Prince Harry and the US 4th FW


Prince Harry learns why 4th FW is first
by Kenneth Fine
Wright Times deputy editor

3/13/2008 - SEYMOUR JOHNSON AIR FORCE BASE, N.C. (ACCNS) -- A call comes in from somewhere in the desert.

A Joint Tactical Air Controller on the ground in Afghanistan's Helmand province needs air support.

He and his comrades are taking fire from a trench line.

Hundreds of miles away, Capt. Ben Donberg can hear the gunshots.

He is the command pilot on the other end of that call.

His F-15E Strike Eagle and another, both assets of Seymour Johnson Air Force Base's 4th Fighter Wing, are on their way -- "very, very fast."

Back on the ground, "WIDOW 67" waits.

He is talking to the Air Force captain.

His voice is muffled only by the sound of insurgent fire.

Just another JTAC in need of some assistance, Captain Donberg assumes.

"It was just a standard troops-in-contact call, and we checked in with him," he said. "He's got a British accent, but that wasn't at all unusual because we were working with the British a lot over there."

Donberg had no idea that the man behind that call sign was third in line to the British throne.

But the truth is, had he, it would not have altered his response.

His role as an American pilot is to protect and support Allied forces on the ground.

All of them.

This time, it just happened to be Prince Harry.

"He was taking fire from a trench line and was using surveillance to try to find (the insurgents)," Donberg said. "In that terrain, it can be pretty tough to dig them out."

But failure on the part of the JTAC is not an option.

In fact, without the location of the insurgents and other information, the pilots in the sky are powerless to act.

"When we check in with that JTAC, first he gives you an overview of what's happening on the ground ... where the friendlies are, who they are taking fire from and other variables that might be included in the fight," Captain Donberg said. "We then check in and say, 'This is what we can offer you. These are the weapons we have, that kind of thing.'"

Luckily for the prince and his men, Harry is good at what he does, Captain Donberg said.

"His proficiency level and his skill level were just extraordinarily high," Captain Donberg said. "In fact, everybody in that sortie, all four of us, once we got down, we all commented on the proficiency and the skill he was providing us."

Donberg and his wingman, Capt. Jonathan Bess, returned the favor with some precision of their own.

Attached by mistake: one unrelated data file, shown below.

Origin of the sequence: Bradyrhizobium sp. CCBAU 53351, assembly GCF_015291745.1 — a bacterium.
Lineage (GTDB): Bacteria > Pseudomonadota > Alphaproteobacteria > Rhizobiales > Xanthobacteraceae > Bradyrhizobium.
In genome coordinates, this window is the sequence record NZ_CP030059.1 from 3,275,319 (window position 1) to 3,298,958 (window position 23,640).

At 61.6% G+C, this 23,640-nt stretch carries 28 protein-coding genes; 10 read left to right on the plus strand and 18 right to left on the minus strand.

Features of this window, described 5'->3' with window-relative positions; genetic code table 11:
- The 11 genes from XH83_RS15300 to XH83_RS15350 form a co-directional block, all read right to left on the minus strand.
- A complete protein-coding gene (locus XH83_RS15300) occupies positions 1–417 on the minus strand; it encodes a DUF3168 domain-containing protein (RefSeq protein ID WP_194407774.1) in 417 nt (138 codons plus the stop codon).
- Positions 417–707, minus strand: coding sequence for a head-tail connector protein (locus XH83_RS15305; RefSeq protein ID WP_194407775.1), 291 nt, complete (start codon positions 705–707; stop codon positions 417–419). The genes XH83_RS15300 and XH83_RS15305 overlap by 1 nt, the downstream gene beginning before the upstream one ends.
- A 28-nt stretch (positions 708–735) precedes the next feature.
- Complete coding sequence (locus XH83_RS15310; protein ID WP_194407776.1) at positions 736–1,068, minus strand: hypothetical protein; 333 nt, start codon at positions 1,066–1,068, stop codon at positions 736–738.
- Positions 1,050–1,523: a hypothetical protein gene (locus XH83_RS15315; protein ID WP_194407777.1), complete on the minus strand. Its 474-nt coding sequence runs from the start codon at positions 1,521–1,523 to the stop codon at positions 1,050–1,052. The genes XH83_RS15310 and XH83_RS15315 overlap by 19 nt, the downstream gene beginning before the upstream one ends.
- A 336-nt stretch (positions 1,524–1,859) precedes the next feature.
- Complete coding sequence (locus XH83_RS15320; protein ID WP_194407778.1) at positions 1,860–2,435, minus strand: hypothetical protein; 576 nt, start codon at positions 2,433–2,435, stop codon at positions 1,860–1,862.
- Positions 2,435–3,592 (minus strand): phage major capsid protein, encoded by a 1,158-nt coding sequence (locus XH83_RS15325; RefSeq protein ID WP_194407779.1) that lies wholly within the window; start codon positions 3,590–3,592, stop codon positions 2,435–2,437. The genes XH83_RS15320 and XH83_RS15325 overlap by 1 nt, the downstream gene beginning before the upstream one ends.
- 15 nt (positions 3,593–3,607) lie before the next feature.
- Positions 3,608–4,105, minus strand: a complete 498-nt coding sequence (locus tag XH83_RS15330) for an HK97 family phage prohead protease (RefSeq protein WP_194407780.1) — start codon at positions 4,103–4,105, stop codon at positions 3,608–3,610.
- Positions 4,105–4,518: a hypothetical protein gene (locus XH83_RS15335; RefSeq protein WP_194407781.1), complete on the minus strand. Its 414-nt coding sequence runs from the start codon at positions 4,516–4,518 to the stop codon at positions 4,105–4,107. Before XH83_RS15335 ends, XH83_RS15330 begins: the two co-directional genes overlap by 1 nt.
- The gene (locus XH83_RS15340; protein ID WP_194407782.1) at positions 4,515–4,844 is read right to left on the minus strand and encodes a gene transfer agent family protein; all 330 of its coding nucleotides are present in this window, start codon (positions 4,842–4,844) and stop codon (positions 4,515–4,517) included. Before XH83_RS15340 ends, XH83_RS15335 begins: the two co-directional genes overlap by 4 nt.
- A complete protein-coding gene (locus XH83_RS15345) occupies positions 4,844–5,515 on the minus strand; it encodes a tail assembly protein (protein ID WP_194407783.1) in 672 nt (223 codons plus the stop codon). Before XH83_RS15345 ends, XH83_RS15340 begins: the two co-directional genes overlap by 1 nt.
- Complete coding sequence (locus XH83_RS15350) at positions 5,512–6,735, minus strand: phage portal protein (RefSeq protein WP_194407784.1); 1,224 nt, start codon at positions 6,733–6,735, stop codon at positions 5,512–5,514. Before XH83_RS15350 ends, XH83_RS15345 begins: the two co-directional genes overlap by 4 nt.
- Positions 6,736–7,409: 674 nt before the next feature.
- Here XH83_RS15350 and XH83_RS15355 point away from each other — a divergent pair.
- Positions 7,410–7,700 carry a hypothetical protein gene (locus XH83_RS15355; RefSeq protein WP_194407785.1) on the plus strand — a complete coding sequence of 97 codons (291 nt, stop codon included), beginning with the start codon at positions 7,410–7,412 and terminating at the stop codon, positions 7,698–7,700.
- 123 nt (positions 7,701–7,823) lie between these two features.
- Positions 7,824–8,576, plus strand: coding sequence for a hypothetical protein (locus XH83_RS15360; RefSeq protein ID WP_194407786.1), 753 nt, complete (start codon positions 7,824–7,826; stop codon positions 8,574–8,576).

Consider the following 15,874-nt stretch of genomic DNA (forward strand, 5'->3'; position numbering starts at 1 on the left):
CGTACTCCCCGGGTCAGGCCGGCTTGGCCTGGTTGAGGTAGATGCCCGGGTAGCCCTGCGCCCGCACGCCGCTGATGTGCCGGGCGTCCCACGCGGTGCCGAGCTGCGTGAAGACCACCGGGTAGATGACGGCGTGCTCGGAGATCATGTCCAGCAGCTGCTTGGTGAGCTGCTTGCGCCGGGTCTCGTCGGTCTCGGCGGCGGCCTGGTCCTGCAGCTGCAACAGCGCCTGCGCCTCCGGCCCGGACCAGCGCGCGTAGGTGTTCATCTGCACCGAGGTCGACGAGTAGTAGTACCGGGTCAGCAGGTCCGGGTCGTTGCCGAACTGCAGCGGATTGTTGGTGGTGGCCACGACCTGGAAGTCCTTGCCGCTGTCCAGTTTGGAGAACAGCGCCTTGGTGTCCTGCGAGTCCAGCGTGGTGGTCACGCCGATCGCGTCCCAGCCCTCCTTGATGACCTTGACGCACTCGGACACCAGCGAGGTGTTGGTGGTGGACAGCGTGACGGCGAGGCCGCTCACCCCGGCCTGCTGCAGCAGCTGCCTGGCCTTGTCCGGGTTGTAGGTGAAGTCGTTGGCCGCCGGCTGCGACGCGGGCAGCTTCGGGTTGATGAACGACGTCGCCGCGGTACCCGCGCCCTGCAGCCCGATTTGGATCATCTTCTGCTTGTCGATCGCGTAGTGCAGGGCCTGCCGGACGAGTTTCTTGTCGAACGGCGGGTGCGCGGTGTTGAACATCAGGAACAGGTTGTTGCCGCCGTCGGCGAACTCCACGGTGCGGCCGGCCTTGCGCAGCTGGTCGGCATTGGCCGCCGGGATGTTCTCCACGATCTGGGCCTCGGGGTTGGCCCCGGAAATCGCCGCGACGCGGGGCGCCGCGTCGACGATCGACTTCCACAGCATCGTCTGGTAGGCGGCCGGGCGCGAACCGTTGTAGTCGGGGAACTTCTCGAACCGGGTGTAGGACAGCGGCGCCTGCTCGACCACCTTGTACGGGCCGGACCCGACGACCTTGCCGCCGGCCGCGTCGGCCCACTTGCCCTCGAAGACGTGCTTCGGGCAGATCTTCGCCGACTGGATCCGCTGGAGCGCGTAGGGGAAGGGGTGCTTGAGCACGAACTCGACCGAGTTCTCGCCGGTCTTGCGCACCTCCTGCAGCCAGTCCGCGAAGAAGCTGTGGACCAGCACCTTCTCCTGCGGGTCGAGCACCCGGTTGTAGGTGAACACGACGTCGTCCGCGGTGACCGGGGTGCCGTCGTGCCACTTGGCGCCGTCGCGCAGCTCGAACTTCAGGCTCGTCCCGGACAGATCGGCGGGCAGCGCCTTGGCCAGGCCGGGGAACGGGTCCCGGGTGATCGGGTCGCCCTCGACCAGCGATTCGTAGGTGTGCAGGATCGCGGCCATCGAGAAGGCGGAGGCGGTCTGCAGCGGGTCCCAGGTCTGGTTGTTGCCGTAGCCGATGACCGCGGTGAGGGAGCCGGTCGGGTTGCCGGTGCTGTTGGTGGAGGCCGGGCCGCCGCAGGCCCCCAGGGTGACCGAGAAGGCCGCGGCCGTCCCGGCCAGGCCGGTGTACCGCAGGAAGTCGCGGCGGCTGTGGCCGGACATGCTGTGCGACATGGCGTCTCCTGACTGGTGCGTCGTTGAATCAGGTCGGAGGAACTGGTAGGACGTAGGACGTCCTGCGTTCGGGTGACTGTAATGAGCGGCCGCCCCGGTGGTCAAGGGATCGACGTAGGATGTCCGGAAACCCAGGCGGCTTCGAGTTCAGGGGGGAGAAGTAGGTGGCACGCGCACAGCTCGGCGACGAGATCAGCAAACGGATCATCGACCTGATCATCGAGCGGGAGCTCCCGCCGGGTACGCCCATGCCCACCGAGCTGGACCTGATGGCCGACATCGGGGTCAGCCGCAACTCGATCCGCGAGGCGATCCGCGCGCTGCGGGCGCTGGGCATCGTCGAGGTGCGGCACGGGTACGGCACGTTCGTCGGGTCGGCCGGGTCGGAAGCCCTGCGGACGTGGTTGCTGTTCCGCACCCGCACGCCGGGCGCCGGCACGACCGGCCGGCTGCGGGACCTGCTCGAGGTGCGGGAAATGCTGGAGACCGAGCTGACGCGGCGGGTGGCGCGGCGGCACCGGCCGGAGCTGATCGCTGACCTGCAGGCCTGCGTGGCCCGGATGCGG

"It was a weapons employment," Captain Donberg said. "We had three strikes going in to basically take out all the enemy within that trench line."

Looking back on that mission, knowing now that "WIDOW 67" was, in fact, royalty, strikes Donberg as "interesting."

After all, the Helmand province is no "cake walk."

In fact, the south of the country is one of the more dangerous areas to be a ground troop, he said.

So what exactly was Prince Harry doing in that firefight?

The same thing Captain Donberg was doing in the air, he says -- fighting to protect a newly liberated country's freedom.

"The fact that he was down in this location, this forward operating base, where it's not the safest spot in Afghanistan by a long shot, it tells you something about him," Captain Donberg said. "I mean, he was actually down there in the fight."

The prince and his unit survived that encounter with the help of an F-15E fleet that is always just a call away -- just as many other "boots on the ground" have been protected and "enabled" by those constantly patrolling the skies over a country on the mend.

4th Fighter Wing Vice Commander Col. Dan Debree held the same position with the 455th Air Expeditionary Wing at Afghanistan's Bagram Air Base when that call came in from "WIDOW 67."

"Eliminating that threat for those troops on the ground, air power allows us to do that," he said. "The bottom line over there in Afghanistan is that air power is available 24 hours a day, 7 days a week, 365 days a year. Those aircraft enable the ground forces out there to fight this fight."

They might be performing convoy clearing, an escort service or simply a show of force.

But whatever the mission, they answer that call.

"What we provide is a lot of ordnance and we get there fast," Colonel DeBree said. "And when we get there, we can make a lot of noise to hopefully scare them off, or might even drop a weapon if we have to."

And if there are more JTACs out there like Prince Harry, he feels confident that each bomb dropped will serve its purpose alone and avoid inflicting collateral damage.

"This campaign we are doing right now in Afghanistan is the most disciplined and precise air campaign I have ever seen," the colonel said. "We are, to the letter, making sure that civilians are out of harm's way and that friendlies are out of harm's way before a weapon comes off that jet."

And more importantly, they are making sure that employment of weapons is a last resort -- as it was in the case of "WIDOW 67" and his unit.

Only then, Colonel DeBree said, can they succeed in the real mission.

"Basically, it comes down to three pillars, three missions we are trying to accomplish in Afghanistan. First, we are trying to establish security because it's a prerequisite for the other two. That's the shooting part," he said. "But in my opinion, and I'm quoting dead British generals right now, 'The shooting part of a counter-insurgency is only about 25 percent of it. The other 75 percent is (governance of 34 provinces and development of sound infrastructure)."

"It's a tough game for sure, but it's all about security first, governance and development," Colonel Debree added. "And then, hopefully, the governance and development are strong enough and the Afghan Army is strong enough that they can take care of themselves."

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